What Is a Hundredweight (CWT)?
A hundredweight (cwt) is a unit of measurement used in certain commodities trading contracts. Its usage has gradually declined in favor of contract specifications in pounds or kilograms.
Its value differs between the American and British usages of the term. In the United Kingdom, a hundredweight is a unit of mass equal to 112 pounds. In the United States, a hundredweight is a unit of mass equal to 100 pounds. The two values are sometimes distinguished by referring to the American hundredweight as a "short hundredweight" and the British hundredweight as the "long hundredweight." The short hundredweight is also sometimes called a "cental."
- A hundredweight (abbreviated as cwt) is a standard unit of weight or mass used in certain commodities trading contracts.
- In North America, a hundredweight is equal to 100 pounds; in the United Kingdom, a hundredweight is 112 pounds.
- The purpose of the hundredweight was to create a standard unit of measurement that simplified the trading of certain goods, particularly agriculture, between countries.
- The use of the hundredweight as a unit of weight has decreased in recent years in favor of the metric system.
Understanding Hundredweight (CWT)
Throughout history, the hundredweight has had different values. In England, the Weights and Measures Act of 1835 established the hundredweight as 112 pounds, its present value. In the U.S. and Canada, the hundredweight referred to a unit of 100 pounds. In 1824, it became illegal for British merchants to use the term hundredweight to refer to a unit of 100 pounds, and merchants could be sued for fraudulent activity for doing so. In 1879, it became legal again to use of measurement of 100 pounds in Britain, but it must be referred to as a "cental." The term hundredweight is derived from the French avoirdupois weight system which was established in England in the late Medieval period.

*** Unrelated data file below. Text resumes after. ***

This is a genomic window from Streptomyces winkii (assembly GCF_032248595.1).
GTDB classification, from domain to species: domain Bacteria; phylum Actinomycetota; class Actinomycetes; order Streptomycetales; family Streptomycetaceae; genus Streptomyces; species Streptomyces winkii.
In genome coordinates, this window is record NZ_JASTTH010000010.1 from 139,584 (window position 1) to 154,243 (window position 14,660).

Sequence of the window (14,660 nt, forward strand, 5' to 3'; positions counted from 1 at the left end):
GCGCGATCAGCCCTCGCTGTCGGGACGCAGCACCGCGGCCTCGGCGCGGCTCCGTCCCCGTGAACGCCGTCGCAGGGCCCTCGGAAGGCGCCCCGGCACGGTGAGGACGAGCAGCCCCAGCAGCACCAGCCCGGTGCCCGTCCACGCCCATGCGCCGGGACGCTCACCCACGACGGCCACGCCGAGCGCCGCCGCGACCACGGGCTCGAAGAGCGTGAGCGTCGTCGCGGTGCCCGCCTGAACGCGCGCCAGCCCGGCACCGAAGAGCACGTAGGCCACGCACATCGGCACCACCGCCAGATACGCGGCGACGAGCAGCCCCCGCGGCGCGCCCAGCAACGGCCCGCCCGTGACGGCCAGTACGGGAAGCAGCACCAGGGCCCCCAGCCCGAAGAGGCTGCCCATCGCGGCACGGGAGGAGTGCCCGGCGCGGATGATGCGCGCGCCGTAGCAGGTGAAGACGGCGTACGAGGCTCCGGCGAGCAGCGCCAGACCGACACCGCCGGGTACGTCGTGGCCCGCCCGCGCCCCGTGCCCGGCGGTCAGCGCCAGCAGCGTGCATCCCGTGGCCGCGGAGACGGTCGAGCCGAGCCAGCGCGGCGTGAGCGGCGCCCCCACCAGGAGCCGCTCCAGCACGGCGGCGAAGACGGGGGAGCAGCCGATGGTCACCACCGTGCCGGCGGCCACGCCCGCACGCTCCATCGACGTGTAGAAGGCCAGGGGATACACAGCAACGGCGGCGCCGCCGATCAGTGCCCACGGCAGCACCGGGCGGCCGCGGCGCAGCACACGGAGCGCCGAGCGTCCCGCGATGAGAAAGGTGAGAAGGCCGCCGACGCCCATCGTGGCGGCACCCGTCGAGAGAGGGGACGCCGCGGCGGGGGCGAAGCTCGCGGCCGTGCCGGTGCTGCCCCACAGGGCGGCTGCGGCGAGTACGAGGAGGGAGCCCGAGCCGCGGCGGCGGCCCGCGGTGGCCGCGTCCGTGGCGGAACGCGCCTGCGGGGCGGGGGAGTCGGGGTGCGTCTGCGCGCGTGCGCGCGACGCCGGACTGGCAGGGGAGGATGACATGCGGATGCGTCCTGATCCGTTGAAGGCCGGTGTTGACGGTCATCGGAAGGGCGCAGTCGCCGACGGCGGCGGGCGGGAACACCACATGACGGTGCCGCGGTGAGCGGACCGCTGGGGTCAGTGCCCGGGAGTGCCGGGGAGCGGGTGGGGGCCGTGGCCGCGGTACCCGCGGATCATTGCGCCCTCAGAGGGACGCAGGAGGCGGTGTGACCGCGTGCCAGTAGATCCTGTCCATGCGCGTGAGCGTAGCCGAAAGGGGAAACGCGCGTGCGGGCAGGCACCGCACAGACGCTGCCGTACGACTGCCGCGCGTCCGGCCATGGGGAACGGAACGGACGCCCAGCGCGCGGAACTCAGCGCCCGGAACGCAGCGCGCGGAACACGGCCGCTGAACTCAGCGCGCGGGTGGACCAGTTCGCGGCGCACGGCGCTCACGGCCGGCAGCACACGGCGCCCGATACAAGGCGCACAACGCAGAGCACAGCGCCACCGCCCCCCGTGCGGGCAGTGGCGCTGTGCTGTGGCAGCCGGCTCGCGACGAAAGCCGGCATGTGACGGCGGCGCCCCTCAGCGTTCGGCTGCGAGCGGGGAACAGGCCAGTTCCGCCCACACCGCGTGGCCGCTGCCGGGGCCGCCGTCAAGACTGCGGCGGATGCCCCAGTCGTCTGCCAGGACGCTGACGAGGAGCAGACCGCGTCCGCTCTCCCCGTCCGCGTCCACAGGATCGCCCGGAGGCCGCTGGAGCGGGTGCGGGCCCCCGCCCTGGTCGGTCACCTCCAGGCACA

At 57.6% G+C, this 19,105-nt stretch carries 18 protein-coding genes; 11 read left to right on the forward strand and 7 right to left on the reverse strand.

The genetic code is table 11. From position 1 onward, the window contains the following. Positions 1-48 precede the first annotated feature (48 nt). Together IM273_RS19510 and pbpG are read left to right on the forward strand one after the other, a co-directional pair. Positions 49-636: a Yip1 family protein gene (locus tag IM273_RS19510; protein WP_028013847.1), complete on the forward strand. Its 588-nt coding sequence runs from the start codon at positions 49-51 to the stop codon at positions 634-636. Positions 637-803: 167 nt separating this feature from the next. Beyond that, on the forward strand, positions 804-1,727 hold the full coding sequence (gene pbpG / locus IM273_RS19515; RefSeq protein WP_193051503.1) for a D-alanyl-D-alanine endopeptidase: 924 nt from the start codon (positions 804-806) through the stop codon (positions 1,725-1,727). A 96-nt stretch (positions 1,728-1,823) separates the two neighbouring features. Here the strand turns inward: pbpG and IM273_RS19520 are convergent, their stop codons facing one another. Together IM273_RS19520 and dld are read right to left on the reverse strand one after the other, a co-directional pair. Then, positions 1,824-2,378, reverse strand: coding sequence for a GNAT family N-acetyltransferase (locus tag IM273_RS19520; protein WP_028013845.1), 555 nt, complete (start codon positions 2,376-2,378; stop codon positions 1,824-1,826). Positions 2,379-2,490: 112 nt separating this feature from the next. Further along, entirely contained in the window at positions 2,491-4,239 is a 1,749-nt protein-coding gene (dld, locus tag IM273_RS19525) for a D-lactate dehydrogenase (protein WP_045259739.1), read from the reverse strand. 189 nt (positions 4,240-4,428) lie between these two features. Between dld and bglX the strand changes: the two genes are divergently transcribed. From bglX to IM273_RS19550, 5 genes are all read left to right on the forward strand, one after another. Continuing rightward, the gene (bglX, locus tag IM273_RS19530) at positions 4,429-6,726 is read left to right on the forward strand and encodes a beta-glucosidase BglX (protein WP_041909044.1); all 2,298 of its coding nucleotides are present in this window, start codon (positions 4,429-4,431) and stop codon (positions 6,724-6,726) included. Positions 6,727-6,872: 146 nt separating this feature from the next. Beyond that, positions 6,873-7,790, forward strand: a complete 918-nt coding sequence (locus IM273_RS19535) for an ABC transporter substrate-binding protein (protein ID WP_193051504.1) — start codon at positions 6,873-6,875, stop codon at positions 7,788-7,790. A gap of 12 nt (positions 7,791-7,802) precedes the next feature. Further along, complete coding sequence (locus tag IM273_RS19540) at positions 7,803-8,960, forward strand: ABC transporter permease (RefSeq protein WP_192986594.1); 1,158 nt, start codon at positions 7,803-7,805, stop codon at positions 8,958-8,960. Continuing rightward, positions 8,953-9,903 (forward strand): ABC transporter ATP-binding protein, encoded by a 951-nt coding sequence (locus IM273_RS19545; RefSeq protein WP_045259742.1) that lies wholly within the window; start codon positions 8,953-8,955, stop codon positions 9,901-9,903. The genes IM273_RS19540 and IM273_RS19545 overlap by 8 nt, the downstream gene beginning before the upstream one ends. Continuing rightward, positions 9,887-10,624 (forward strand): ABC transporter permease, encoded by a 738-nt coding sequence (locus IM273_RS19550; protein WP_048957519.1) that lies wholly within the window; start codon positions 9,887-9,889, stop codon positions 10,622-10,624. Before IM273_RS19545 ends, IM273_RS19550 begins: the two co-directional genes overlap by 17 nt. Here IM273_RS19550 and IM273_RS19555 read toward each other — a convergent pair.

The hundredweight was used as a unit of measure in trading livestock, grains, and other commodities contracts. The purpose of the hundredweight was to provide a standard of measurement, simplifying the trading of certain goods among countries. Having a standard of measurement was especially helpful when dealing with items that were traded in large quantities. It was accepted that 20 hundredweights created a ton, where a short ton weighed 2,000 pounds and a long ton weighed 2,240 pounds.
In the United States and the United Kingdom, the hundredweight was most commonly used to measure tangible commodities. Many food items, such as cattle, oil, seeds, and grains were measured using the hundredweight, along with items like paper and certain chemicals or additives. Rice and other similar futures may also be measured in hundredweight.
Anvils were commonly measured in hundredweight, using a decimal designation to state the number of hundredweights, quarter-hundredweights and pounds the anvil weighed. Though it is not necessarily the case today, the formula can still be used to determine anvil weight in instances where it is present.
With the increased use of the metric system across Europe, the hundredweight generally fell out of favor. As the metric system created a more universally accepted standard, dealing in hundredweight became less common because of its potential for ambiguity. Even though it is not as commonly used as it once was, it is still an accepted unit of measurement. The hundredweight is still used within certain U.S. sectors, especially those relating to agriculture, even though trade is often conducted in pounds or kilograms.